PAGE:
Thursday, March 6, 2014

Why Processing Your Own Game Just Makes Cents

Why process your own game? Well, it's pretty darn simple... or at least we think so.
If you don't already know, it saves you money. Last we looked, the price of butchering a deer ranged from $75 - $125. That's a hit on the wallet, especially when you can butcher your own for free. It's in times like these that stretching your dollars really hits home. Just look at this chart - the savings is almost $600... and that's just for 2 deer per year!

Also, you're eating the deer you took. You know you've cut out all the shot and contaminated meat. And you can butcher the cuts the way you want!

For us, the hunt that begins with scouting ends on the butchering table at home - and ultimately on the dining table, with meat that is fresh, trimmed and beautifully cut!

New to processing? You don't need much to get started at home. Try partnering with a neighbor or a hunting buddy on a Grinder or a Dehydrator to get started. You'll be glad you did.

Welcome to our world of Game Processing... Let's get started!


  1. I am often asked how to cook wild game (or beef) without turning it into a briquette (which is easy to do with wild game as there is no fat content). The key is what I call "following the blood trail". Rule #1: Never turn any steak more than once, as all you are going to do is dry it out. Rule #2: always cook on low to medium low heat, Rule #4: rub all steaks with olive oil, this helps sear in the juices and assists in spice penetration. Rule #5: now watch the top of your steak...for rare flip when you see the first drop of blood dropletts surface on top of the steak, med rare flip when there are multiple blood drops on top, Med flip when the blood starts to puddle but before it turns brown, medium well flip when the blood drops start to turn brown. Well Done is when all of the blood on top has turned brown. For all cooking levels, after the initial flip, remove from flame when you see juices pushing out the top with the following thoughts: The more juice you see form on top ,the more done the finished product will be...unless you leave it there way to long and create that briquette mentioned earlier. Be mindfull of flareups as this can cause all kinds of false "blood trail "readings...It is okay to move the meat around away from the hotspots BUT DO NOT TURN THEM until you are certain that you have reached the proper "blood trail" of preference. Simple.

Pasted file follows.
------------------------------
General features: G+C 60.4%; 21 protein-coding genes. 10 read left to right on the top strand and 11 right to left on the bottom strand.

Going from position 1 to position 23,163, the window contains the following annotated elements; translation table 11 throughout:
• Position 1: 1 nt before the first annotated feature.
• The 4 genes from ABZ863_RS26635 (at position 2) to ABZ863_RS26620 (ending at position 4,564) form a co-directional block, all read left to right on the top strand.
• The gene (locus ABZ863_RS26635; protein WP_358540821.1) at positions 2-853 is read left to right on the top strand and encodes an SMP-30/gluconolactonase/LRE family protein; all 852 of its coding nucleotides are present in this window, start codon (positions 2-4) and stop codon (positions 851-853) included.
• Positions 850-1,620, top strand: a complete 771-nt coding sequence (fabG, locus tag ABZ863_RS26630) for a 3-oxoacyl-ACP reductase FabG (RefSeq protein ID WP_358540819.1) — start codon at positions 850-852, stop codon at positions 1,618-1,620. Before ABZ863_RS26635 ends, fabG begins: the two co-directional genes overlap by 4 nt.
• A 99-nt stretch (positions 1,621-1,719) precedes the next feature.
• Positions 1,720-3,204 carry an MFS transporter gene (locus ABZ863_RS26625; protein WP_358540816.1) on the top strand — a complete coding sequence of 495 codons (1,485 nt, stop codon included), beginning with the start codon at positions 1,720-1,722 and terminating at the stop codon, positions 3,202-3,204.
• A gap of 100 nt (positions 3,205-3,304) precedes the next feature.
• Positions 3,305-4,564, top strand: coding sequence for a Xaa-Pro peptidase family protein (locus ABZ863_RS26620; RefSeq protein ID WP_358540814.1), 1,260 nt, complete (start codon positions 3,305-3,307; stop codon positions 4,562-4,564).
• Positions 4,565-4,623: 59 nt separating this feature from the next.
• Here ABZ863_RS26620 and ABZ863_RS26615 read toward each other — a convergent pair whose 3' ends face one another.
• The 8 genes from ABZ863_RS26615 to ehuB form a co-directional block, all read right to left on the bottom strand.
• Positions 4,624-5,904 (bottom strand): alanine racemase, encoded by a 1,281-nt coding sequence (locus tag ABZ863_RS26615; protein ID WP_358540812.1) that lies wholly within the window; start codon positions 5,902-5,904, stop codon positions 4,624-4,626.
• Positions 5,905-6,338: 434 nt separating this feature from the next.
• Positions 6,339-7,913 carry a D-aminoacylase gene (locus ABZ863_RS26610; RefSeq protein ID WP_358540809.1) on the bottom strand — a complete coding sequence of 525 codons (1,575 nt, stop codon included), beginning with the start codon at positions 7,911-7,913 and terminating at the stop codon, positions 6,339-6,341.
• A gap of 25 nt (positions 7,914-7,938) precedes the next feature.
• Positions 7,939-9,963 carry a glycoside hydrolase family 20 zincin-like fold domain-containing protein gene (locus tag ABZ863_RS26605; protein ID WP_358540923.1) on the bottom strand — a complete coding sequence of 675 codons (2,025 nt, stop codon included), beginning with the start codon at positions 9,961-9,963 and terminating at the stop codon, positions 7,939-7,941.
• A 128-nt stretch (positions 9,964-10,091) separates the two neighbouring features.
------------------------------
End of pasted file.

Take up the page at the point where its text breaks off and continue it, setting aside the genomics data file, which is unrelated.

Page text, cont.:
2. @Anonymous (Apr 17)...interesting, I had never heard of using blood as an indicator when cooking. I will have to give it a try.

    As to the article itself, I would mostly agree. I have to say that since I have started processing my own, I have not had a single instance of "gamy" venison. A big contributing factor here is how the carcass is handled. I immediately get my kills on ice using an insulated game bag (Trophy Bag Kooler) and keep it cool until it is time to process. I know many hunters leave their deer in the back of their trucks for the whole day, if not the whole weekend, and if the outside temperature is above 40 this is not a good idea. Additionally, keeping deer in the Kooler ensures that nothing nasty gets to the meat. No worries of dirt, other animals, or other contaminants getting in.

    Processing your own is not as hard as you might think, nor does it take long once you get used to it. I can have an entire deer deboned in about an hour, though I generally take longer and trim as well. There are plenty of good resources available to aid in processing your own, from Youtube videos to cutting mats that have the various cuts illustrated.

    To me, the biggest reason to process your own is not about saving money, but rather knowing exactly what you are getting. Most processors utilize what is called "gang processing" where they have workers cutting multiple deer at the same time and mixing all the meat together. What you end up with is the amount of meat they calculate you should get based on the weight of the carcass you brought in. The meat, especially the ground meat, could actually be coming from multiple animals. You also don't know just how picky the cutter was.


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